Gestational diabetes occurs in pregnant women about 28 weeks or later. Although changing hormones and weight gain are part of a healthy pregnancy, sometimes these changes may make it hard for your body to keep up with its need for insulin. When your body can’t keep up, it does not get the energy it needs from the foods you eat—so, there could be a diagnosis of gestational diabetes. Although it usually subsides following the pregnancy, some women who have had gestational diabetes are very likely to develop Type 2 diabetes later in life.
Although it is unknown why some women develop gestational diabetes and some don’t, there are risk factors that have been proven to, in some way, tie into this diabetes that affects about 1 in 20 pregnancies.
Risk factors of gestational diabetes:
• Women older than age 25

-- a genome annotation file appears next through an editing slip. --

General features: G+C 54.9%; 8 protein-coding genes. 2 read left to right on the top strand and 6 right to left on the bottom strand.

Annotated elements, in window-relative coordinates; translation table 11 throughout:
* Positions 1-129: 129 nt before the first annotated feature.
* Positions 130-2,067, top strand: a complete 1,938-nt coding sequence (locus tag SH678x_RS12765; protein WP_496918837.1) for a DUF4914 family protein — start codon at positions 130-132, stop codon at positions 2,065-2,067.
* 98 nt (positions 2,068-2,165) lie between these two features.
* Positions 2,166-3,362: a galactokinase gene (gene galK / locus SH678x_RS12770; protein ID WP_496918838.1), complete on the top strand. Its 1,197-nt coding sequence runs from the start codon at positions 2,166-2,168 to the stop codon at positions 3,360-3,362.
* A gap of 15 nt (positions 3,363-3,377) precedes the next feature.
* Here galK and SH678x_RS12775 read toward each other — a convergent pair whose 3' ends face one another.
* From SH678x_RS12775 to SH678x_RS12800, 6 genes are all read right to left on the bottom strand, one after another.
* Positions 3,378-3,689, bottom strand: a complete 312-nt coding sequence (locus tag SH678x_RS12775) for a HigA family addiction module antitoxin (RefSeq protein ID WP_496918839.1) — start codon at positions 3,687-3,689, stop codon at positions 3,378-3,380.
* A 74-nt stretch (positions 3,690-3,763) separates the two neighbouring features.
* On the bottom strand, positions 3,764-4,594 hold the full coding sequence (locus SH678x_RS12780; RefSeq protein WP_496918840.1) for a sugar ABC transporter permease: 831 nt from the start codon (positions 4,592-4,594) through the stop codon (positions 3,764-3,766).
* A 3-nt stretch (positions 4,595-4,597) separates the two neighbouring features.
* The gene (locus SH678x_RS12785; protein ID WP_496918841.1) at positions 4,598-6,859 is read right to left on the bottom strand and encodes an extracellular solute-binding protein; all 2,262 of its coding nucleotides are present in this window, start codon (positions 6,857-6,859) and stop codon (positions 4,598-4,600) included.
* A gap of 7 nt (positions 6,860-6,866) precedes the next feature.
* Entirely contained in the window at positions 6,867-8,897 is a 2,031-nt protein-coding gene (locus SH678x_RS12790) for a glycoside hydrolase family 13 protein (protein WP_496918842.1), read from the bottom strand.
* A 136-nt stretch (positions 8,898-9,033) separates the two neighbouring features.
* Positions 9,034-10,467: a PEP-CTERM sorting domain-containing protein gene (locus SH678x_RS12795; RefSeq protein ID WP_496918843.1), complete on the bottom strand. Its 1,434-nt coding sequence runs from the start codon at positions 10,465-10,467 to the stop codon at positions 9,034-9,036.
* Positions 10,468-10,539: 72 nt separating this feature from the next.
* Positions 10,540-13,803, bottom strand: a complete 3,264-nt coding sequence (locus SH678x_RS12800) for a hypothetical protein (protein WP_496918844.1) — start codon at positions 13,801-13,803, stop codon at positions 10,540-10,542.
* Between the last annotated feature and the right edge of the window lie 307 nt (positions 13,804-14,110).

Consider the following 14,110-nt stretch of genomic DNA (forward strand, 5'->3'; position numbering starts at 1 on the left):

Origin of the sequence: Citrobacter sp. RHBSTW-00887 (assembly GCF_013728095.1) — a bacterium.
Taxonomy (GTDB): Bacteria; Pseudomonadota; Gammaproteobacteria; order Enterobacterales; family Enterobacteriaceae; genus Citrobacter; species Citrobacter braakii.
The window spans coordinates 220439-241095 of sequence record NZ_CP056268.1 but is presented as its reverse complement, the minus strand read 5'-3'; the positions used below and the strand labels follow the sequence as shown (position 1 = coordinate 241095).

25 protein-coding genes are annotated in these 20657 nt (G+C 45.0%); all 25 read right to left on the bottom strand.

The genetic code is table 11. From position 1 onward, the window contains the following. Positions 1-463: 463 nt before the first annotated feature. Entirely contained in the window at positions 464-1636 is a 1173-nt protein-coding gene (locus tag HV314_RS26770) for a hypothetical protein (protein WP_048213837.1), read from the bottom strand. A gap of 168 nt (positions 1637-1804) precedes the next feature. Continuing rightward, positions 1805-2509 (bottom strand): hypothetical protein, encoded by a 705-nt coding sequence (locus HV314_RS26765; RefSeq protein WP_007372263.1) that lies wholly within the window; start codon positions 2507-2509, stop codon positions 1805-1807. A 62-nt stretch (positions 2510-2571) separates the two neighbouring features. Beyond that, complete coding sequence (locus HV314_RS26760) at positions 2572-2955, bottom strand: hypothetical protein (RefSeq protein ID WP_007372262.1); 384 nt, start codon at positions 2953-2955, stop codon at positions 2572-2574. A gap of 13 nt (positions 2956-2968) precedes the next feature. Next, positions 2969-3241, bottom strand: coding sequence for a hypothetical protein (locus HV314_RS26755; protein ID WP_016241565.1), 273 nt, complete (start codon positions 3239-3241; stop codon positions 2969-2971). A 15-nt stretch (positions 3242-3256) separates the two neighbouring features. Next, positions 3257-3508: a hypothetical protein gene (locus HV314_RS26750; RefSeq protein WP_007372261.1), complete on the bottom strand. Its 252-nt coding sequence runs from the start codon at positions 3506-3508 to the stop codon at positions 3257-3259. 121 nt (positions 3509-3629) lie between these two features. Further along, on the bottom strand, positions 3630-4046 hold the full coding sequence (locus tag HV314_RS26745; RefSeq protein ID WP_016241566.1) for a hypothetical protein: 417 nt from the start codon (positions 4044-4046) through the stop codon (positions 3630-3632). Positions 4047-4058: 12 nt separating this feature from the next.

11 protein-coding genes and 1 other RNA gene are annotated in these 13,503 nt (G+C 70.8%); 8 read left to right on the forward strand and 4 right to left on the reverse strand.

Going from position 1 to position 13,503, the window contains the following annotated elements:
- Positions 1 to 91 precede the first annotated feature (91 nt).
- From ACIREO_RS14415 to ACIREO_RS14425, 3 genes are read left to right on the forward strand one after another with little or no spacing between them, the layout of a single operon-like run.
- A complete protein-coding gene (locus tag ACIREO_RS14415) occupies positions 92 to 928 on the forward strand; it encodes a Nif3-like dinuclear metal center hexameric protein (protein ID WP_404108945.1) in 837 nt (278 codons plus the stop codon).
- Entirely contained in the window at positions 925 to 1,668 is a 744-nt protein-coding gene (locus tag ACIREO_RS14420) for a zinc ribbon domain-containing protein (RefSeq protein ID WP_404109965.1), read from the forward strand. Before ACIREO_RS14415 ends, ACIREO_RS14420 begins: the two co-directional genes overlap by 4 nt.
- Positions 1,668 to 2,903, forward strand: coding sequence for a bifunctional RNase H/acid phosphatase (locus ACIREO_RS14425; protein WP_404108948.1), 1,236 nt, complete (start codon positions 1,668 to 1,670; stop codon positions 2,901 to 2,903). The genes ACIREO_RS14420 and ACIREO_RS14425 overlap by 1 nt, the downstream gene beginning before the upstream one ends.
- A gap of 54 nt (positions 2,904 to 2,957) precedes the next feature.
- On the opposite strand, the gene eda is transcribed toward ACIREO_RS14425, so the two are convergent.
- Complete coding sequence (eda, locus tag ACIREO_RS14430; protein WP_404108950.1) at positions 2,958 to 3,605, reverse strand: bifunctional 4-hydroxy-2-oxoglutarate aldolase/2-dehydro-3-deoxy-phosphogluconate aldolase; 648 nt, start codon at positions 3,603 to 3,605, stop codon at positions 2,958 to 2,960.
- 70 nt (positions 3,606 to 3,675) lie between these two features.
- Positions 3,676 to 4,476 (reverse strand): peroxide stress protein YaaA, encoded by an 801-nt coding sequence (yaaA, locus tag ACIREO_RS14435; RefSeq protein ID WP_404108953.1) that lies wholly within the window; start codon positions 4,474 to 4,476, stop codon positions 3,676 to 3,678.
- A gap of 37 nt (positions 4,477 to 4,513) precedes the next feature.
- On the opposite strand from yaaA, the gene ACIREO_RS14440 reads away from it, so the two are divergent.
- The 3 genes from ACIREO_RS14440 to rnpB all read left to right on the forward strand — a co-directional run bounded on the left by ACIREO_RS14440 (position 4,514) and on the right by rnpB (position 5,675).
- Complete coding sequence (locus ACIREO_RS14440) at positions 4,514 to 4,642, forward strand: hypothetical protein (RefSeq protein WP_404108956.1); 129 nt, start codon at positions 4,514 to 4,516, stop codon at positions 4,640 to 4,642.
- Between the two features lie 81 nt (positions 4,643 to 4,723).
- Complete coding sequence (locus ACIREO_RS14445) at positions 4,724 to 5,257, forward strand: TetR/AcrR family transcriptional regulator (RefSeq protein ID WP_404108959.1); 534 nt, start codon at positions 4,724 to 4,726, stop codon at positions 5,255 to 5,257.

• If you have pre-diabetes or if a close family member, such as a parent or sibling, has Type 2 diabetes
• If you had gestational diabetes during a previous pregnancy, if you delivered a baby who weighed more than nine pounds or if you had an unexplained stillbirth
• Significantly overweight with a body mass index of 30 or higher
• For unclear reasons, women who are African American, Hispanic, American Indian or Asian are more likely to develop gestational diabetes
East Jefferson General Hospital offers a class on gestational diabetes. The class explains when and how gestational diabetes may affect your pregnancy and if you might be at risk for developing Type 2 Diabetes. Symptoms, screenings and management will be discussed.
If you are interested in the gestational diabetes class or think you may be at risk for gestational diabetes, call East Jefferson General Hospital’s HealthFinder at (504) 456-5000 to help you find a physician who is right for you.